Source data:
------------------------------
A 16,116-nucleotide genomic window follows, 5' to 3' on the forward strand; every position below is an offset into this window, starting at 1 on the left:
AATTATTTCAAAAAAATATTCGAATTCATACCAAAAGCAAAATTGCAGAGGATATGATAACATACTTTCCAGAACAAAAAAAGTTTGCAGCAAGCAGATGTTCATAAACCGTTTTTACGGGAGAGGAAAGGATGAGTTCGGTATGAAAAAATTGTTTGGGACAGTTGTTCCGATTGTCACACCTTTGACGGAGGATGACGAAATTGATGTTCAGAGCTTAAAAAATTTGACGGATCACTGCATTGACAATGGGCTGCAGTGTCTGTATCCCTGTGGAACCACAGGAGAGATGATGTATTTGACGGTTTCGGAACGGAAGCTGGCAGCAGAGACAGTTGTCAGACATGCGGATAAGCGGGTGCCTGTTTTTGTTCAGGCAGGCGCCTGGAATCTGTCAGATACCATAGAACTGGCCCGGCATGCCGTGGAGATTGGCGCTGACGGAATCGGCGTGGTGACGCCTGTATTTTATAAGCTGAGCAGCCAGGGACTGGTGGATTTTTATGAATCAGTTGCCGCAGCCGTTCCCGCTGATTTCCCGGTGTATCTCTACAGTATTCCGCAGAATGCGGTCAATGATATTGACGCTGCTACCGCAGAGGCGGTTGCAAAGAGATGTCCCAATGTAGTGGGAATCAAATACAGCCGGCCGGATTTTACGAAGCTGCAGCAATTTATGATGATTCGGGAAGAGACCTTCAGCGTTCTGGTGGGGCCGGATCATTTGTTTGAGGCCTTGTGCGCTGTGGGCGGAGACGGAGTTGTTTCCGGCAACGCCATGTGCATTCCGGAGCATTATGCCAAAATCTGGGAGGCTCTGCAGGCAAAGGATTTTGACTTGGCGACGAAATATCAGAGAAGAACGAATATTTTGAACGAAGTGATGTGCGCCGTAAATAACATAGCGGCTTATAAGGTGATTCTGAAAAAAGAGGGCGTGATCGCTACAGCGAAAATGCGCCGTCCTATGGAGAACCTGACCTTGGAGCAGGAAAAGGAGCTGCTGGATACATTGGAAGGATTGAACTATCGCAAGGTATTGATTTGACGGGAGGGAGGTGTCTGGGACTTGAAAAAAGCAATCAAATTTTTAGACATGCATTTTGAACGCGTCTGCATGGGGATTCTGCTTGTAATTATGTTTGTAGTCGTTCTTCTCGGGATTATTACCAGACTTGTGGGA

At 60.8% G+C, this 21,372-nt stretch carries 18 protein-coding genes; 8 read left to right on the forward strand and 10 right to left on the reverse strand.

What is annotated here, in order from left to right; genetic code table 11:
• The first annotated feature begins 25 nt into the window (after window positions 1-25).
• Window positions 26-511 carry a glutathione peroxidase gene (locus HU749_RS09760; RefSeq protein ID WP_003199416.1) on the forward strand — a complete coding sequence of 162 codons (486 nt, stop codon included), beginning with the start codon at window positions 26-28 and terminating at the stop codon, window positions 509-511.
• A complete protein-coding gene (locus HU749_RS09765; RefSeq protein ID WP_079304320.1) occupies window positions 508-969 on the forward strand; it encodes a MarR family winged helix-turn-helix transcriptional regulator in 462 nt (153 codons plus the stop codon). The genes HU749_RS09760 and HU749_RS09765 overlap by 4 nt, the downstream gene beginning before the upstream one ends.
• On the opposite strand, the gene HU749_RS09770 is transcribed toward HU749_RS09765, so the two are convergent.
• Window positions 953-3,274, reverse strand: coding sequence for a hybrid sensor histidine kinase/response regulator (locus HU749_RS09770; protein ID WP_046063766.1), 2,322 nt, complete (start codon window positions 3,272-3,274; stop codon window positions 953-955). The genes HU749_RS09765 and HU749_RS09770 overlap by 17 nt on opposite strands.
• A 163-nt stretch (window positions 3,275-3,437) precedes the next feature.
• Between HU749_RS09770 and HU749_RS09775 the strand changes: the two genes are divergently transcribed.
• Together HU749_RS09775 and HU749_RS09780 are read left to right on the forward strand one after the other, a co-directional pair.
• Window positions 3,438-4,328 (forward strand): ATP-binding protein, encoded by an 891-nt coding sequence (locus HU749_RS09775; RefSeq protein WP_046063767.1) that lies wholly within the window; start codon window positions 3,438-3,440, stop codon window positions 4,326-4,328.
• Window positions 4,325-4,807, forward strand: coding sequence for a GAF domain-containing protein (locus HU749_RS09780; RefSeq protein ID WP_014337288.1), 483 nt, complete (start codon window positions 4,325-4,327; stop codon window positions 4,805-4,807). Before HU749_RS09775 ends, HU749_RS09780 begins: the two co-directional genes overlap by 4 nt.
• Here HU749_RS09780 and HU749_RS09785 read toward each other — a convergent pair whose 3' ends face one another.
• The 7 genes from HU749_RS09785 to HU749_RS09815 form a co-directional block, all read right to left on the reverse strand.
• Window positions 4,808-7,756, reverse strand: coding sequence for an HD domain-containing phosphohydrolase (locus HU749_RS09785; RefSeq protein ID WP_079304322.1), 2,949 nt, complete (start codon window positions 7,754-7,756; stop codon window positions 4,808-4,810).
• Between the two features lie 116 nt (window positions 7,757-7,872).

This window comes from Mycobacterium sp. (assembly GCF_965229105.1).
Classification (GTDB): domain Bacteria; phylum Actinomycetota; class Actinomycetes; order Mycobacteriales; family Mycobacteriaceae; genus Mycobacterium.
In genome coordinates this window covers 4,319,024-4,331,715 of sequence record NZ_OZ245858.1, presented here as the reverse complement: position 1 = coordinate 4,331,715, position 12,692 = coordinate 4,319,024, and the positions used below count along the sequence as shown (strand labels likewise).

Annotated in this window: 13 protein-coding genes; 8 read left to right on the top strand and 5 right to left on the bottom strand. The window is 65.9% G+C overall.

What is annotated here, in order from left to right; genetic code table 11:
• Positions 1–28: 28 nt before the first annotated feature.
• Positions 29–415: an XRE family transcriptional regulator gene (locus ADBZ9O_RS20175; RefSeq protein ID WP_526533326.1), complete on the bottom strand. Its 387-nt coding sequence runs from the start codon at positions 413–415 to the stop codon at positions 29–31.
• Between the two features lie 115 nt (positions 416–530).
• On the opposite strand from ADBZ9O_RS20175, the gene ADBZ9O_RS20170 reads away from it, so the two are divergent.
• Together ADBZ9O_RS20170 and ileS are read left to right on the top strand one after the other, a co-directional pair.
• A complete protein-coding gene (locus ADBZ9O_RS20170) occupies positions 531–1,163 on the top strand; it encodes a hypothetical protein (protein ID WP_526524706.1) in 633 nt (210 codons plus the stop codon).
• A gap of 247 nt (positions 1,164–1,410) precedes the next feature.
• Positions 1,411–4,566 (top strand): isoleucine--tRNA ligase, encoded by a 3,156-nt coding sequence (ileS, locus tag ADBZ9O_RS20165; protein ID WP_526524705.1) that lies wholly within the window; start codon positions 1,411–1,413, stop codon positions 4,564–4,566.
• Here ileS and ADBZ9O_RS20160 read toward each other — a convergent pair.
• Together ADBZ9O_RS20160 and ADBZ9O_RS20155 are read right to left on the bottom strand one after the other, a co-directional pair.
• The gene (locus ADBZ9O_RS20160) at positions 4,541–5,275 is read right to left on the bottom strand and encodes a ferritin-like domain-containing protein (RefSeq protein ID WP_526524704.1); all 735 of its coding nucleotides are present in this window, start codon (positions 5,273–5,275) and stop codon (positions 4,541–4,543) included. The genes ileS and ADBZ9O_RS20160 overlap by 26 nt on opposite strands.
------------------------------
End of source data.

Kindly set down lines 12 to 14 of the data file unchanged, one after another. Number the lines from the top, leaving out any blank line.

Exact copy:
• Together HU749_RS09775 and HU749_RS09780 are read left to right on the forward strand one after the other, a co-directional pair.
• Window positions 3,438-4,328 (forward strand): ATP-binding protein, encoded by an 891-nt coding sequence (locus HU749_RS09775; RefSeq protein WP_046063767.1) that lies wholly within the window; start codon window positions 3,438-3,440, stop codon window positions 4,326-4,328.
• Window positions 4,325-4,807, forward strand: coding sequence for a GAF domain-containing protein (locus HU749_RS09780; RefSeq protein ID WP_014337288.1), 483 nt, complete (start codon window positions 4,325-4,327; stop codon window positions 4,805-4,807). Before HU749_RS09775 ends, HU749_RS09780 begins: the two co-directional genes overlap by 4 nt.